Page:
Why is this interesting? - The Song Exploder Edition
On music, storytelling, and context
|Colin Nagy||Jan 8||6|
Colin here. I’m a sucker for the behind-the-album documentaries. There’s something about getting the scoop behind a song you’ve listened to non-stop. One of my favorites, Classic Albums: Fleetwood Mac, has a scene where Lindsay Buckingham is talking about the recording of “Gold Dust Woman.” He is sitting at the mixing board, listening to the masters, and isolates a channel of something that was buried deep in the mix: a feral wail of sorts at 4:26 at the crescendo of the song. As much as I have listened to the song, it was really interesting to hear with this added commentary.
The same goes for all sorts of textures and elements that go into a recording or composition. I loved this breakdown of the making of the first Strokes record:
I recorded Is This It with one microphone for the voice and one for the snare drum: everything minimal. It wasn’t sonically perfect, but it had some magic and emotion that was missing in the big studio stuff other bands were doing. Julian had so many ideas – and a freakishly controlled concept of rhythm and timing. Even when he’d drunk 13 beers and was asleep on the couch, one eye would open and he’d go: “The hi-hat’s not right.” He was a master of the cryptic instruction. He’d say: “This song, can you loosen its tie a little?” He wanted his voice to sound “like your favourite blue jeans – not totally destroyed, but worn-in, comfortable”.
Why is this interesting?
We typically experience albums in their entirety, or, in a Tik Tok and Spotify world, perhaps more in a more fragmented way: second by second, hook by hook. But it is really satisfying to understand the dark magic: the processes and techniques that made a vibe or contributed to something timeless.
For those that love the wormhole of how interesting songs get made, Song Exploder is an incredible outlet. The hosts, first Hrishikesh Hirway and now Thao Nguyen, deftly move from genre to genre—from Mitski to Nine Inch Nails—to understand not only the individual elements of the recording, nerd style, but also the feelings, approach, and vibes that went into the song.
Solange breaks down Cranes in the Sky:
She wrote the lyrics to “Cranes in the Sky” during a trip to Miami, when the city was going under an intense period of construction and she could no longer see it as a place of refuge. Although she lost the original drums they had recorded, she found that repetition in the new ones reminded her of meditation, which complemented the string section well. This episode is worth listening to simply for Solange’s isolated vocals, as well as for her story about trying to record around a cockroach infestation.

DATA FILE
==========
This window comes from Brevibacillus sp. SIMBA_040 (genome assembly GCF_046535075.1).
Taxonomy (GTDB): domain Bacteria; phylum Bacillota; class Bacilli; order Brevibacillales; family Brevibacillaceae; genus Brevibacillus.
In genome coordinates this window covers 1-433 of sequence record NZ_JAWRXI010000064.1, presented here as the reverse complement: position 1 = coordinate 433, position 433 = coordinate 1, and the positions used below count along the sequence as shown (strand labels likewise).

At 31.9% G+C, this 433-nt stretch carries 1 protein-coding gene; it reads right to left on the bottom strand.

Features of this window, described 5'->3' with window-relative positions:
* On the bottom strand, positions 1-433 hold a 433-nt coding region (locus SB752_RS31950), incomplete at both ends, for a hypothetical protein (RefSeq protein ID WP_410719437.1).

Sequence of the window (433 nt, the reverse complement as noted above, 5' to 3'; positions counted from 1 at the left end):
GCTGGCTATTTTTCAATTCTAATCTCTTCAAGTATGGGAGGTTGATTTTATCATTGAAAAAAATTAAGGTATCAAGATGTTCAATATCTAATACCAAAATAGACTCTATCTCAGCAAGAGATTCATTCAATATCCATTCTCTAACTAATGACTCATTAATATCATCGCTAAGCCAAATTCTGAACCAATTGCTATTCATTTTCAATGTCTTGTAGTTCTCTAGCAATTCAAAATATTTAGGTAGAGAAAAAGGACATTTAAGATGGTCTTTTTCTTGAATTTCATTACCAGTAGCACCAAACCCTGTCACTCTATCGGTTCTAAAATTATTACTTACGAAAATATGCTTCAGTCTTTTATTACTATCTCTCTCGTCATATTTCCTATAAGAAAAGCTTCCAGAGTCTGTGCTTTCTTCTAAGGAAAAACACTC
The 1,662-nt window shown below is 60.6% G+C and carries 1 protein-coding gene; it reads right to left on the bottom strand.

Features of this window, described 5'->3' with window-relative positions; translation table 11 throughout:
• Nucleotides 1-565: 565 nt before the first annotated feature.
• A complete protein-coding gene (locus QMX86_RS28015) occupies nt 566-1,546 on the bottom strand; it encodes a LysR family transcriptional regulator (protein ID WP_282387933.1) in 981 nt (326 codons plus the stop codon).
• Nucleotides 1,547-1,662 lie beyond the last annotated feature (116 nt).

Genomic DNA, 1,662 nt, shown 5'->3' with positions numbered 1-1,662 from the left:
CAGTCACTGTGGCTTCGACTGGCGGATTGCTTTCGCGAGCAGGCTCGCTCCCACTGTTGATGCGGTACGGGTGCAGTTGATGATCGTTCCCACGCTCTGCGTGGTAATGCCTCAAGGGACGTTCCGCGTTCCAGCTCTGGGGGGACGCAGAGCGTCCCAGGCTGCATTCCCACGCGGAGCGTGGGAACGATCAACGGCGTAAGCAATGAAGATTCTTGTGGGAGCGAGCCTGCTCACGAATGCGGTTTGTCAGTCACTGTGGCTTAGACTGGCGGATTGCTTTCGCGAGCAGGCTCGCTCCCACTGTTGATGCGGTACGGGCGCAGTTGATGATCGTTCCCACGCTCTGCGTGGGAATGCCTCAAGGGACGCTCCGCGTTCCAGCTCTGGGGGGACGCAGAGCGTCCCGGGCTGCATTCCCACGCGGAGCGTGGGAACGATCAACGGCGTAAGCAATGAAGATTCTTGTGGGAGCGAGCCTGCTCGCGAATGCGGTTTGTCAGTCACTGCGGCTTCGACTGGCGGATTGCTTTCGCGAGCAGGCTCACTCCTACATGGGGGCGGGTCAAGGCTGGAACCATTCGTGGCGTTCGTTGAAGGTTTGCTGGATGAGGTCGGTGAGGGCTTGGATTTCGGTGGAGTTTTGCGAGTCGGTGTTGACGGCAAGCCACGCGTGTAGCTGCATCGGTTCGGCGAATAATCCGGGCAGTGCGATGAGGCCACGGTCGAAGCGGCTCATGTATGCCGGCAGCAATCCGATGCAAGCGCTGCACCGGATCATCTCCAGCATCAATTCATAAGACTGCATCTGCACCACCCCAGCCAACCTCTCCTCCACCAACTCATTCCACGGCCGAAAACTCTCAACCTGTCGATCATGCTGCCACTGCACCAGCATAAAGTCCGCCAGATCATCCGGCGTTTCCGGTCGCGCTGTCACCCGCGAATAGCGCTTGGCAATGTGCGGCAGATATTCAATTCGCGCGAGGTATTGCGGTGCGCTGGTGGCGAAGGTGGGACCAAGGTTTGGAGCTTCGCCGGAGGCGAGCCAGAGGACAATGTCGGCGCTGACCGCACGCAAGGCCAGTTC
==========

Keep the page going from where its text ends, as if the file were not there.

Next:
Why NIN’s Reznor touches upon the nuances of his now-timeless vocal performance in “Hurt” and how it wasn’t perfect:
“I am out of tune a lot. I am singing it extremely quiet,” Trent acknowledges. “I’d guess that would have come after a number of frustrating takes of it feeling too sung and less emotional. That’s me trying to sound quiet and sincere. Just feeling the weird shame and exposure of showing something intimate to the world but it wasn’t coming across right.
With having lots of media at our fingertips, it is easy to gorge at the buffet. But I welcome these types of “slow” media, which dissect the nuance of stuff we may have only felt viscerally. And when we go deep to reflect and understand the song and its construction as well as the artist and their intentions, it fosters deeper appreciation, the same way we learn about fine artists in an art history class. (CJN)
Game of the day:
I’ve been looking for games to play with my older daughter and someone suggested checking out No Stress Chess. I know the rules of chess but haven’t played more than a dozen games in my life. This simplifies the game hugely by giving you cards to turn over which decide the piece you move. It’s been a fun (and low stress) way for us to learn chess together. It says 7+, but it seems fine for kids a bit younger too. (NRB)
On a similar note to Song Exploder, Switched on Pop’s episode on Selena Gomez’s Bad Liar is excellent. (NRB)
Speaking of learning chess, I really enjoyed this Tom Vanderbilt piece from a few years ago on learning chess with his 4-year-old. (NRB)
Thanks for reading,
Noah (NRB) & Colin (CJN)
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